By: Eric Greenwood
Even genius songwriters with buckets of talent to spare have their weak moments, and Future Bible Heroes has long been Stephin Merritt's flimsiest endeavor. I think it's because of his lack of control over the proceedings. Merritt shares the songwriting with his old pal Christopher Ewen from the 80’s synth pop act Figures On A Beach. Actually, Merritt only contributes the lyrics, leaving all of the instrumentation up to Ewen, who is just as obsessed with 80's synth cheese as he is. Relegating all the vocals to his mother hen, Claudia Gonson, is somewhat disappointing, as her voice fails to command the songs quite like Merritt's would.
The opening electro pop ditty, "Losing Your Affection" is perfectly bland. Gonson's flat and uninteresting voice only works on Merritt's quirkiest compositions in The Magnetic Fields. Without any of Merritt's flair, Gonson's vocalizations blend into the generic retro-schlock without making much of an impression. Ewen's programmed music gurgles and bubbles in a wet electric display, as on "Doris Daytheearthstoodstill", but again Gonson's double-tracked, blasé vocals leave much to be desired. Even Merritt's lyrics, which normally charm your pants off, seem forced and recycled, though the undead theme is a nice touch.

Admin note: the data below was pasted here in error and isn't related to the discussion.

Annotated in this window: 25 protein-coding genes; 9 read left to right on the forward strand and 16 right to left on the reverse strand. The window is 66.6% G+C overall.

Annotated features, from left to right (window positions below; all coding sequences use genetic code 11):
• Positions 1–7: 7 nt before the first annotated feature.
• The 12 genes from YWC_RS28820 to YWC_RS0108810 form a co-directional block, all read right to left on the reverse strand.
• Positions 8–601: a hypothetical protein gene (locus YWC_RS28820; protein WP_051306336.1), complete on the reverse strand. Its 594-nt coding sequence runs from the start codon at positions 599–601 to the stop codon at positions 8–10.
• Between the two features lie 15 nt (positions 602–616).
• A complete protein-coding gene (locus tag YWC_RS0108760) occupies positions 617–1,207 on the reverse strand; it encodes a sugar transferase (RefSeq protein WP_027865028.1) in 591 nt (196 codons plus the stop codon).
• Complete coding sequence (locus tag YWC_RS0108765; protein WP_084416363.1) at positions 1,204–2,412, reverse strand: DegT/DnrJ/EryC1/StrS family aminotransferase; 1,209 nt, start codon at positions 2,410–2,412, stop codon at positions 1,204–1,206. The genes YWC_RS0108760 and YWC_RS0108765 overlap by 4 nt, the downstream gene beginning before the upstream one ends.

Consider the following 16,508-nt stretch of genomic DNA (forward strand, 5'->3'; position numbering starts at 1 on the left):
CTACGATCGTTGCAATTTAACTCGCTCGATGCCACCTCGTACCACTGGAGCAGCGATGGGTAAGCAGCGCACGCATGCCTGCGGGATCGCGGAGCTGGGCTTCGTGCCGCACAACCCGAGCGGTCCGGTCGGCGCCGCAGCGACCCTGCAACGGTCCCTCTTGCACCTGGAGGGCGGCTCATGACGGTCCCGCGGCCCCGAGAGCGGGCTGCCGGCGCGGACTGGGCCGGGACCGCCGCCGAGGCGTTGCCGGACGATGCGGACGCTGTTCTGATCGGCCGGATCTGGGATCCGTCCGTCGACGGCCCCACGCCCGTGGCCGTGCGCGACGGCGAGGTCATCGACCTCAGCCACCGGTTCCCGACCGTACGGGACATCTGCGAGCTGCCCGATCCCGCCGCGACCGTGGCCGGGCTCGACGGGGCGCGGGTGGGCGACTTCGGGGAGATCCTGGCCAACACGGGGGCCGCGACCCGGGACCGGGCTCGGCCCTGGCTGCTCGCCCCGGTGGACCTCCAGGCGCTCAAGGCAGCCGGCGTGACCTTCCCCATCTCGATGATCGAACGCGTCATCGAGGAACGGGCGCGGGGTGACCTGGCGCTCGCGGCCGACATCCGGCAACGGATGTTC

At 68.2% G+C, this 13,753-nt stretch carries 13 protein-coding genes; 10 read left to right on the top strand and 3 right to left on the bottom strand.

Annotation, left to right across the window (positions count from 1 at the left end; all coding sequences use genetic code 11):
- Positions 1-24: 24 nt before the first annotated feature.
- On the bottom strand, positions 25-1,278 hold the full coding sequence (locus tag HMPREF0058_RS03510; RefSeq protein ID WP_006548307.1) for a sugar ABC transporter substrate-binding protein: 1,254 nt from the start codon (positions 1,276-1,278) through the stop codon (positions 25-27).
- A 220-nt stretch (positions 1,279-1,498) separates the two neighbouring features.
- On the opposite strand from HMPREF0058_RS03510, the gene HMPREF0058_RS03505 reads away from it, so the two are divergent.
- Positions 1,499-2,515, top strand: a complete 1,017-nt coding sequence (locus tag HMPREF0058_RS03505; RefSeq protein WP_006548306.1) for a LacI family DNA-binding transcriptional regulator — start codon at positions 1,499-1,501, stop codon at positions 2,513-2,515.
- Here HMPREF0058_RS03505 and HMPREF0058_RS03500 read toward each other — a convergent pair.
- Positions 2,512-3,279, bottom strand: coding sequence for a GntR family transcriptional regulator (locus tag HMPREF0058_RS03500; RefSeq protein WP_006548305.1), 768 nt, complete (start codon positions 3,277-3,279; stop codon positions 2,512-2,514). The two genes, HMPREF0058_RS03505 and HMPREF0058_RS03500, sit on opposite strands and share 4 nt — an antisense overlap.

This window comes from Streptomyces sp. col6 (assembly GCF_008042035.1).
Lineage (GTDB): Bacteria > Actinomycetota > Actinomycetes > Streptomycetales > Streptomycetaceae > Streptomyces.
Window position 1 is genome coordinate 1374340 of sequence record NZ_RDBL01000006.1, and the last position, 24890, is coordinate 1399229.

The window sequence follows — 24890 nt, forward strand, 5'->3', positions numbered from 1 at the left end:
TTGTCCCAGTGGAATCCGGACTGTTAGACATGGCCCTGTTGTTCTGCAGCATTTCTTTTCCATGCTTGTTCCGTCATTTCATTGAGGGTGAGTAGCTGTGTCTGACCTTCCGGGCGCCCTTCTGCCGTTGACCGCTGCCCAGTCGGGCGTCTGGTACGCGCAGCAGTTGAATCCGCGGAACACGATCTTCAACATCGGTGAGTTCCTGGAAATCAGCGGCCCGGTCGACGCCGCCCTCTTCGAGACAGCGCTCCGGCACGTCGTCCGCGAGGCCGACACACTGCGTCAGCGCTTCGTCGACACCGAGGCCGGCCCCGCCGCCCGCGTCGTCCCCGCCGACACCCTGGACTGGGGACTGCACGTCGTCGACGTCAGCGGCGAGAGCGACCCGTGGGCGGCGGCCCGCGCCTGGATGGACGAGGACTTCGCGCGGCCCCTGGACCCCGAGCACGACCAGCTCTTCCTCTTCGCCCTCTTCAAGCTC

Eternal Youth shows signs of a pulse on "I'm A Vampire." The music is a winking nod to The Human League, but at least it's fast and catchy albeit in a sugary, dancey fashion. Gonson finally sounds interested in her own singing, and it marks the first time Merritt's clever wordplay jumps out at you: "Dear, for whose victims I shed no tear/I am neither sweet nor sincere/and I'd rather drink blood than beer/cause I'm a vampire." Gonson's inflection on "For Some Dying Star" is directly imitative of Merritt's own, and it makes you wish he'd just sing the damn songs himself.
If there's a single on Eternal Youth it's "Smash The Beauty Machine." The bouncy pop has panache and loads of hooks, including this golden Merritt nugget: "as the stars come out ad nauseum/everyone stands and applauds/suddenly we're all remembering/why we need all those Gods." Merritt's brief backing vocal appearance on "Kiss Me Only With Your Eyes" is an unnecessary teaser. Don't taunt us, just sing! Ewen has his finest moment musically on "No River." The subtle wash of keyboards is exquisitely gloomy, and the syncopated beats perfectly underscore the Twin Peaks aura he's created.
Eternal Youth is a niche record for Stephin Merritt junkies and those that still crave campy 80's electronic sounds. It's far from the level of a Magnetic Fields release – or even The 6ths for that matter – and, therefore, won't appeal to casual fans. It's not awful, but there's enough filler here to whittle this down a single with two or three solid b-sides. Releasing a whole album’s worth of material is a tad presumptuous.